B.C.’s Jimmy Stewart and Trevor Bird keep their eyes on the prize on Top Chef Canada 2
After 13 weeks of competition starting last April, fans of the inaugural season of Top Chef Canada watched Vancouver’s Dale MacKay—proprietor of Ensemble and Ensemble Tap—beat out 15 other contestants to win the title of “top chef”, a $100,000 cash prize, and a $30,000 GE Monogram kitchen. While MacKay looked shocked as his name was called during the final episode, Jimmy Stewart— sous chef at Whistler’s Bearfoot Bistro and a competitor on the second season of Food Network Canada’s highest rated series—wasn’t surprised at all.
“As soon as I saw him on there, I was like, ‘he’s winning,’” Stewart told the Georgia Straight at a west side café a week ahead of the premiere of the second season (starting March 12 at 10 p.m. on Food Network Canada).
Sitting across from Stewart, Trevor Bird, another season two competitor from B.C., nodded in agreement. Both Stewart and Bird previously worked for MacKay when he was running the kitchens at Lumiere and DB Bistro Moderne, so when asked what makes a top chef, Stewart wasn’t hesitant to sing MacKay’s praises.
“A top chef is a strong leader who knows his fundamentals and will willingly teach them to people,” he said. “To me, that’s Dale MacKay, one hundred percent. I think he deserves the title and I’ve got the upmost respect for him. The guy’s amazing,”
However, Stewart wasn’t always this enthusiastic about working in the culinary industry. The 23-year-old grew up in North Vancouver and got his first stint in the kitchen as a dishwasher at West Vancouver’s Savary Island Pie Company—but not because he was all that interested in eventually baking pies.
“I wanted to meet girls and make money,” he said with a laugh. “There were lots of really cute girls there, so that was fun.
“First I hated it, like for the first two and a half months,” Stewart continued. “Then all of a sudden, it was like, ‘Wow, this is amazing. I can be creative. I can express myself through food.”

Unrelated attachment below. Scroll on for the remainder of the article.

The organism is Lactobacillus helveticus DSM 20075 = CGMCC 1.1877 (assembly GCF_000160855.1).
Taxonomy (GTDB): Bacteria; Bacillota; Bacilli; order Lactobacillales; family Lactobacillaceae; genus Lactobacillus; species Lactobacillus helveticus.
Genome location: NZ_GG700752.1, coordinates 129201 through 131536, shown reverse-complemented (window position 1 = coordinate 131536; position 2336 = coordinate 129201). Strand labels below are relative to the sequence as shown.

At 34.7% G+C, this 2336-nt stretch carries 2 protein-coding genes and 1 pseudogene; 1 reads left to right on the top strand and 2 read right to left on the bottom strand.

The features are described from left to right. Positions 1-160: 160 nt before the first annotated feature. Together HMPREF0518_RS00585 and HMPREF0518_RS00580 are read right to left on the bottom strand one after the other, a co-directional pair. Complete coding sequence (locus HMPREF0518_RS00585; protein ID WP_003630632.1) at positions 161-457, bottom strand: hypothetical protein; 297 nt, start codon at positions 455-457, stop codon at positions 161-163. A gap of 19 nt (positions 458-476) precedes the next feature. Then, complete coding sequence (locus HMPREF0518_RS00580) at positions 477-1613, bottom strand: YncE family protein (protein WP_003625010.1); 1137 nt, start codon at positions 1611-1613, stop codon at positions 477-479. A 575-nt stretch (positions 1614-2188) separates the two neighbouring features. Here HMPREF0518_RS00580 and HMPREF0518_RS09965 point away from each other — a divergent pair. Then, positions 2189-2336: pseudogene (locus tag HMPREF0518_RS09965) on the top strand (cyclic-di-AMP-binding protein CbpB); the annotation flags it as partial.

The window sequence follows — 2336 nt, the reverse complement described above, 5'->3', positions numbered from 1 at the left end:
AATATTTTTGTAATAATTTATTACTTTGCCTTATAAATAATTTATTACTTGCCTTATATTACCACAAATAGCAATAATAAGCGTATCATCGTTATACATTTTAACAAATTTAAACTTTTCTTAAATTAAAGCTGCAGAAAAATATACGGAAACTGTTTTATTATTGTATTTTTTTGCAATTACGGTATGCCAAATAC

After time spent at CinCin, and then at Gordon Ramsay’s Maze and the two Michelin-star Ledbury in London, England, Stewart returned to B.C. to cook for MacKay before rising through the ranks at the Bearfoot Bistro, where he’s been for the past year and half. When asked why he decided to go on Top Chef, Stewart said that he was a fan of the U.S. and Canadian versions of the show and wanted to see how he stacked up.
“I was at a point in my career where I could potentially be a big threat on the show,” he said.
Meanwhile, Bird sent in an audition tape to Food Network Canada because he was tired of waiting for his career to takeoff.
“I wanted to advance my career because it was kind of at a standstill point where I was, and it was a really good opportunity to get ahead,” Bird told the Straight.
The 28-year-old chef was born in Montreal, and after earning a degree in culinary management from Ottawa’s Algonquin College, he had his heart set on making it in a big city.
“I moved away from Ottawa just because my ego got the best of me,” Bird said. “I was like, ‘I need to go see more creative food and finer dining,’ but I think it’s kind of insignificant now because finer dining just doesn’t work anymore.”
After working at Truffert and Restaurant Garcon in Montreal and backpacking through Thailand and Peru, Bird—an avid snowboarder and runner—settled in Vancouver, despite the difficulties he faced career-wise.
“This city’s been just so hard to make it in. I’ve been a chef de partie for like three years in this city, which is insane. It’s just ridiculous,” Bird said. “For some reason, there was just never an opportunity out there for a higher position, so I was like, ‘Screw this, I’m going to do Top Chef.’”
Since filming the show, Bird has started his own catering and consulting business, Trevor Bird Cooking, and plans on opening a restaurant this year.
“After this whole deal with Top Chef, I really got in touch with what I’m passionate about food, what I really want to push as a chef,” he said. “It’s a farm-to-table concept, really casual, just because I do want to make money.”
Meanwhile, Stewart, who describes his style of cuisine as “progressive Canadian”, hopes that the show will lead him to his next culinary adventure.
“I just want people to see my food, go work for some great chefs, and that’s all I can ask for,” he said. “I’m a young guy, and I’ve got some learning to do.”
You can follow Michelle da Silva on Twitter at twitter.com/michdas.